Patil KR, Deshmukh TA, Patil VR. A stability indicating HPTLC method development and validation for analysis of vildagliptin as bulk drug and from its pharmaceutical dosage form. Int J Pharm Sci Res, 2020; 11:2310-6.

Saeedi P, Petersohn I, Salpea P, Malanda B, Karuranga S, Unwin N, Colagiuri S, Guariguata L, Motala AA, Ogurtsova K, Shaw JE, Bright D, Williams R, IDF Diabetes Atlas Committee. Global and regional diabetes prevalence estimates for 2019 and projections for 2030 and 2045: results from the International Diabetes Federation Diabetes Atlas, 9th edition. Diabetes Res Clin Pract, 2019; 157:107843. https://doi.org/10.1016/j.diabres.2019.107843

Sen AK, Hinsu DN, Sen DB, Zanwar AS, Maheshwari RA, Chandrakar VR. Analytical method development and validation for simultaneous estimation of teneligliptin hydrobromide hydrate and metformin hydrochloride from its pharmaceutical dosage form by three different UV spectrophotometric methods. J Appl Pharm Sci, 2016; 6(09):157-65. https://doi.org/10.7324/JAPS.2016.60924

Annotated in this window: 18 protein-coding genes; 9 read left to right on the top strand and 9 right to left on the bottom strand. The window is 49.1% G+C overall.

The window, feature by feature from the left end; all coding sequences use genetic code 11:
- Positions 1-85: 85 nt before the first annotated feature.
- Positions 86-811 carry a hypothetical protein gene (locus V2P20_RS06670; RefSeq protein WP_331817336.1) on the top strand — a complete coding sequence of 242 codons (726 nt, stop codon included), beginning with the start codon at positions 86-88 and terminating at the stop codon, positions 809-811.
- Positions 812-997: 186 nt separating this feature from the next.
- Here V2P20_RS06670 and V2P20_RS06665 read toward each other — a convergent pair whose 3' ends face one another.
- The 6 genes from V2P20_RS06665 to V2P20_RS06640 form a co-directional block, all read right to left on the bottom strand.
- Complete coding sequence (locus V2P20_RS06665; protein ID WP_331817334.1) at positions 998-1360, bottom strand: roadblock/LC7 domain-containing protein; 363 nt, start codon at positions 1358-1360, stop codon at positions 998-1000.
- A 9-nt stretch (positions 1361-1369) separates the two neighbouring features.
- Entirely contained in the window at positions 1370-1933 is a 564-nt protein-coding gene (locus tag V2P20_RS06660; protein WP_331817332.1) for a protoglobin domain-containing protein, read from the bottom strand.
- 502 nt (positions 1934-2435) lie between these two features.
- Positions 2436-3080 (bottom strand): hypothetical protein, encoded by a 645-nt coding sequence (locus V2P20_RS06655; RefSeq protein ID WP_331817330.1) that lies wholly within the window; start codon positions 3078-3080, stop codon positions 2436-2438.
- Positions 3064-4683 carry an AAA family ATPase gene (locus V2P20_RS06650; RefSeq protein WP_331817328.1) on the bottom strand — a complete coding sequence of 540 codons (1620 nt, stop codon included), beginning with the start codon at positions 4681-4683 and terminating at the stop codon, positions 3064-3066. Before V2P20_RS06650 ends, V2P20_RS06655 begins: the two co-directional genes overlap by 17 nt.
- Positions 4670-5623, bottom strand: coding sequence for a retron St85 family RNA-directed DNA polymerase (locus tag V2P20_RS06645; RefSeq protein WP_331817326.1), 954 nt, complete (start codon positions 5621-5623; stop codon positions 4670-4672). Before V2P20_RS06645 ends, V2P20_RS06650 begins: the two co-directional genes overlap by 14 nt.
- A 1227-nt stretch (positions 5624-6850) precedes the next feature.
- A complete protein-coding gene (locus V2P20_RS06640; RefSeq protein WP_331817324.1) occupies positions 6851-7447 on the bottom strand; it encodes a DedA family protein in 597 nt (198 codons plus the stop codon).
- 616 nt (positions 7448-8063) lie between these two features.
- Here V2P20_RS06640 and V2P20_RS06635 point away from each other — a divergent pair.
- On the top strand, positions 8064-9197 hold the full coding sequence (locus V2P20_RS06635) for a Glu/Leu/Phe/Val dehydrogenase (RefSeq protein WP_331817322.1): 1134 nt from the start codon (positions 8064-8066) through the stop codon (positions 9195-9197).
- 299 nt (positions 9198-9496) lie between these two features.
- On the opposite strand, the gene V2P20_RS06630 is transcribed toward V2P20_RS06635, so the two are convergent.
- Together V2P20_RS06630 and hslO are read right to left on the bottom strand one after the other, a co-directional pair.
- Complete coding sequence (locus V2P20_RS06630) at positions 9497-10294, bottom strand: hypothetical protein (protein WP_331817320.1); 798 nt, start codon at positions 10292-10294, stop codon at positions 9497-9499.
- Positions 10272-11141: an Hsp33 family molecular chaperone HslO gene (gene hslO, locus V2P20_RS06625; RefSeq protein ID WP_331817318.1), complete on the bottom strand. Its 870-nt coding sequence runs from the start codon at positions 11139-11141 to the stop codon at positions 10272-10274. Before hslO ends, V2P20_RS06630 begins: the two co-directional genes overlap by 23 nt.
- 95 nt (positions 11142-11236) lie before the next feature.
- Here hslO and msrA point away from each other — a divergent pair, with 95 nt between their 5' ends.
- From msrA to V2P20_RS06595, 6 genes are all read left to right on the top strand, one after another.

Sen AK, Pandey H, Maheshwari RA, Zanwar AS, Velmurugan R, Sen DB. Novel UV spectroscopic methods for simultaneous assessment of empagliflozin, linagliptin and metformin in ternary mixture. Indian J Pharm Educ Res, 2022; 56(4s):s669-81. https://doi.org/10.5530/ijper.56.4s.213

Sen DB, Sen AK, Zanwar AS, Balaraman R, Seth AK. Determination of alogliptin benzoate and metformin hydrochloride in tablet dosage form by simultaneous equation and absorption ratio method. Int J Pharm Pharm Sci, 2015; 7(8):380-83.

Shah DA, Gondalia II, Patel VB, Mahajan A, Chhalotiya UK. Stability indicating liquid chromatographic method for the estimation of remogliflozin etabonate. J Chem Metrol, 2020; 14(2):125-32. https://doi.org/10.25135/jcm.46.20.07.1734

Shah DA, Gondalia II, Patel VB, Mahajan A, Chhalotiya U, Nagda DC. Stability indicating thin-layer chromatographic method for estimation of antidiabetic drug remogliflozin etabonate. Future J Pharm Sci, 2021; 7:83. https://doi.org/10.1186/s43094-021-00230-6